Where we Lived; Mother and Daddy

The house my mother found in Gettysburg was magical.  It was everything I could have wanted as a teenager, and it didn’t take long before I realized it.  My family lived in three different locations while I was growing up.  The first was a big house in Pittsburgh where we lived when I was born, back in 1953.  Specifically, it was on Linshaw Avenue in Ingram, a neighborhood on the south side of the city.  The second was a modern ranch-style house on a 35-acre farm in the Alleghenies, where I spent my elementary school years, and the third was an old Victorian house on Carlisle Street in Gettysburg, across from the office of former President Ike Eisenhower on the campus of Gettysburg College.  This was the house of my middle school and teenage years.  Unfortunately, as I mentioned, my mother sold this house to our next-door neighbor a year before I graduated from high school.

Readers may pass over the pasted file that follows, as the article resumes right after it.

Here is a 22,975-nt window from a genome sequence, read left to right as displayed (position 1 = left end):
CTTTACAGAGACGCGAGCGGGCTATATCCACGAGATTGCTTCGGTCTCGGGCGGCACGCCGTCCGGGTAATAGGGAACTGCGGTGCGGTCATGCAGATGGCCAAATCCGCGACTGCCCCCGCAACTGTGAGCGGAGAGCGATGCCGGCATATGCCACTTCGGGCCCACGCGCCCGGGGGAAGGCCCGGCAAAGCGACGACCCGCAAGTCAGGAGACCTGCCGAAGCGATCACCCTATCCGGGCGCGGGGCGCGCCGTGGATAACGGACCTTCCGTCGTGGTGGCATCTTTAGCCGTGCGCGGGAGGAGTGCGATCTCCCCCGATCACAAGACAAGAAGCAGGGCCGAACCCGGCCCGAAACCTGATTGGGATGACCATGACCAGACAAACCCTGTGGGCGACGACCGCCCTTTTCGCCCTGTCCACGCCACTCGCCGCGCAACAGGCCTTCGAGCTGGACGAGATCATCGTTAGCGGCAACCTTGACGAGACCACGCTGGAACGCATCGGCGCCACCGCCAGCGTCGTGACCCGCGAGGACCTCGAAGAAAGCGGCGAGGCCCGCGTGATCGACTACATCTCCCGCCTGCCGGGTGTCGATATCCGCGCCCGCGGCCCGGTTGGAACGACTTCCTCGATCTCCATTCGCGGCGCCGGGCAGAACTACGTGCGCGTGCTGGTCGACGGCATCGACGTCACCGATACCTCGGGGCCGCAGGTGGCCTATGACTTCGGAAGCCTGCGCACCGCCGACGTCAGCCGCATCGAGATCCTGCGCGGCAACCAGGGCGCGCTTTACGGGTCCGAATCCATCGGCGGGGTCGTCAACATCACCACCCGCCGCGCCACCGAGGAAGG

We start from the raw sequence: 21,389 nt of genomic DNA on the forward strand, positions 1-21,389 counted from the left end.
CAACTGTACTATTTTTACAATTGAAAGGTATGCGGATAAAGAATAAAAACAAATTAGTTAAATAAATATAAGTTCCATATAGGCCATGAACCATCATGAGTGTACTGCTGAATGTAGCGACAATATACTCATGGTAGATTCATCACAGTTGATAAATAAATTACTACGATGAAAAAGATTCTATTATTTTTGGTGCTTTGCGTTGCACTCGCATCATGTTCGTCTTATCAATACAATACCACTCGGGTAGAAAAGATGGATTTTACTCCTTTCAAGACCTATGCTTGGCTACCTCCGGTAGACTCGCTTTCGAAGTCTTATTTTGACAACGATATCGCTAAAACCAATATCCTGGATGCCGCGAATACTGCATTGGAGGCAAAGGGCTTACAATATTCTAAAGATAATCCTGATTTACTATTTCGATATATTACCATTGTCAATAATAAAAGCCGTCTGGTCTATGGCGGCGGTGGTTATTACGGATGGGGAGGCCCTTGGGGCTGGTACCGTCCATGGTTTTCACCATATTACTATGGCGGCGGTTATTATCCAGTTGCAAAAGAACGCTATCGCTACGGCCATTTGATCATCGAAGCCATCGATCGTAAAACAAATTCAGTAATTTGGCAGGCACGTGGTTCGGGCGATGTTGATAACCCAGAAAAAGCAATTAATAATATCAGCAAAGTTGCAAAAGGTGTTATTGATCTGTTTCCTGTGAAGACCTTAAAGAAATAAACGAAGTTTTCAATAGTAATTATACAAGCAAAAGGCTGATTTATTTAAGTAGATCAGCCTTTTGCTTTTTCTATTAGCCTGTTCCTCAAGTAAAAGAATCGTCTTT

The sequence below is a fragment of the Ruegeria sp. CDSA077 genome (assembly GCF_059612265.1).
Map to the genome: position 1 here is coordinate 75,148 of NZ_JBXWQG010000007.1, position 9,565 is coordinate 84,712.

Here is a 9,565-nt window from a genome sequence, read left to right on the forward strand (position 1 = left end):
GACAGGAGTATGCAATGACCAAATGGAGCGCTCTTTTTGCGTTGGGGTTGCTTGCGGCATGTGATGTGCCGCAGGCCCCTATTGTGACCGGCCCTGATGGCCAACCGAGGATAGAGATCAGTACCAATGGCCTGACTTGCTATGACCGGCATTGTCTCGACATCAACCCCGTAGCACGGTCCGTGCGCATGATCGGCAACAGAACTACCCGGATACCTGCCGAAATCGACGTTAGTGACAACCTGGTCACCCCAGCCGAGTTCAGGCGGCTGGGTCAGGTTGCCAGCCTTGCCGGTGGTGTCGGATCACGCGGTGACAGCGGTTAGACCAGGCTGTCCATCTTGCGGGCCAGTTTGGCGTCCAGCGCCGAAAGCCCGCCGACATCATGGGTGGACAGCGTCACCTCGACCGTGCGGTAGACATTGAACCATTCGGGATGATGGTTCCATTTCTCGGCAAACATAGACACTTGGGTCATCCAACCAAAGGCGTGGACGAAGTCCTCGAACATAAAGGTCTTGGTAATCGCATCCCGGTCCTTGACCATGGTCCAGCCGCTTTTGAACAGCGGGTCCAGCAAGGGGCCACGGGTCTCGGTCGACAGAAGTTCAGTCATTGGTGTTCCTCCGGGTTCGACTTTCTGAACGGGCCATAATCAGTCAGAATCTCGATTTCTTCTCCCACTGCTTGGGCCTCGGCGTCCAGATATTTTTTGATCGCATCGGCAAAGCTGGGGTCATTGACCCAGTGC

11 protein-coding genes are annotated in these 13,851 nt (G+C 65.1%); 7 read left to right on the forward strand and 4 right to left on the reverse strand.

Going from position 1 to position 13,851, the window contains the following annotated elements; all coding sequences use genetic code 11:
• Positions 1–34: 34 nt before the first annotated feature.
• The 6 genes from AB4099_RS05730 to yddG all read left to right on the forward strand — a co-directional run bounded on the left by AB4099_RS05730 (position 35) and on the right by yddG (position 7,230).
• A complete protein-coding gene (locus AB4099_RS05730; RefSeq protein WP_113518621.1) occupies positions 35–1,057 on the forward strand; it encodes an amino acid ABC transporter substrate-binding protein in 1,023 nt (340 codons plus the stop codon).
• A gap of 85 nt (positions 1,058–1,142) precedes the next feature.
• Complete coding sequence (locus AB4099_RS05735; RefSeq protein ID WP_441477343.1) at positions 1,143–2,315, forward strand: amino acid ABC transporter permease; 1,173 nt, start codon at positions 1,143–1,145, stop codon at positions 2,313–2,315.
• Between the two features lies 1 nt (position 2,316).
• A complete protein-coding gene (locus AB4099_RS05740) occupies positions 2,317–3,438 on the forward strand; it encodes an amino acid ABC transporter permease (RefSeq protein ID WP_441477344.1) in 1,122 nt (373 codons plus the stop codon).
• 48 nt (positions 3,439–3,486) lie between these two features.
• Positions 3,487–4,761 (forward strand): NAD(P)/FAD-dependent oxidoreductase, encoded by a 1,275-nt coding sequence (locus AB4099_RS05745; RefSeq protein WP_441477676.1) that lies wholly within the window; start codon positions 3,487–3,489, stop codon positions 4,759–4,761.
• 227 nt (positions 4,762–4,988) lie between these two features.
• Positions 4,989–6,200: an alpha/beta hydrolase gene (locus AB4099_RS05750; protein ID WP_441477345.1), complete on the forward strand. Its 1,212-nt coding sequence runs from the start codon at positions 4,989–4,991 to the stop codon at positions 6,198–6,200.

I don’t remember my younger years in Pittsburgh all that well, but the eclectic assortment of memories I do have are good ones – of living in the top half of our house, of a large, open living room that was on the second floor and looked out over Linshaw Avenue.  I remember Charley, Allison, and me getting our tonsils out and lying in this room eating ice cream. (At my age, my mother had no business removing my tonsils, and I can only think that she received exceptional pleasure in abusing all three of us at once and/or got such a deal from the doctor she couldn’t turn it down!)  A second stairwell led to the bedrooms on the third floor and offered a wooden bin in turning the corner midway up the staircase that my sister Allison and I played in for years.  Behind the front living room was the dining room and behind that the kitchen, which overlooked a large back yard.  I don’t remember who lived below us, but I do remember our house was in a middle of a block, and we knew the neighborhood like the back of our hands.  Across the street were the Freys who had kids Charley and Allison’s ages and up the street was a German woman, Greta Voss, who had a son my age, and, together, we explored the streets and alleys around our houses, catching fireflies at dusk in the summer, trick-or-treating in the fall, throwing snow balls and sledding in the winter.  I remember a noon day whistle every day from the firehouse a block or two away and a candy store on the way to school.  This was the domain of my early childhood, and I loved being on Linshaw Avenue with my brother and sisters.  I was the youngest and benefited from the constant attention Allison gave me, though she was only a year and a half older.  My brother Charley was a year and a half older than her, and I idolized him as any younger brother would and wanted him to like me, though often he didn’t.  My oldest sister Holly was three years older than Charley and, as a result, I don’t remember her at all when we lived on Linshaw, but this changed dramatically when we moved to the farm.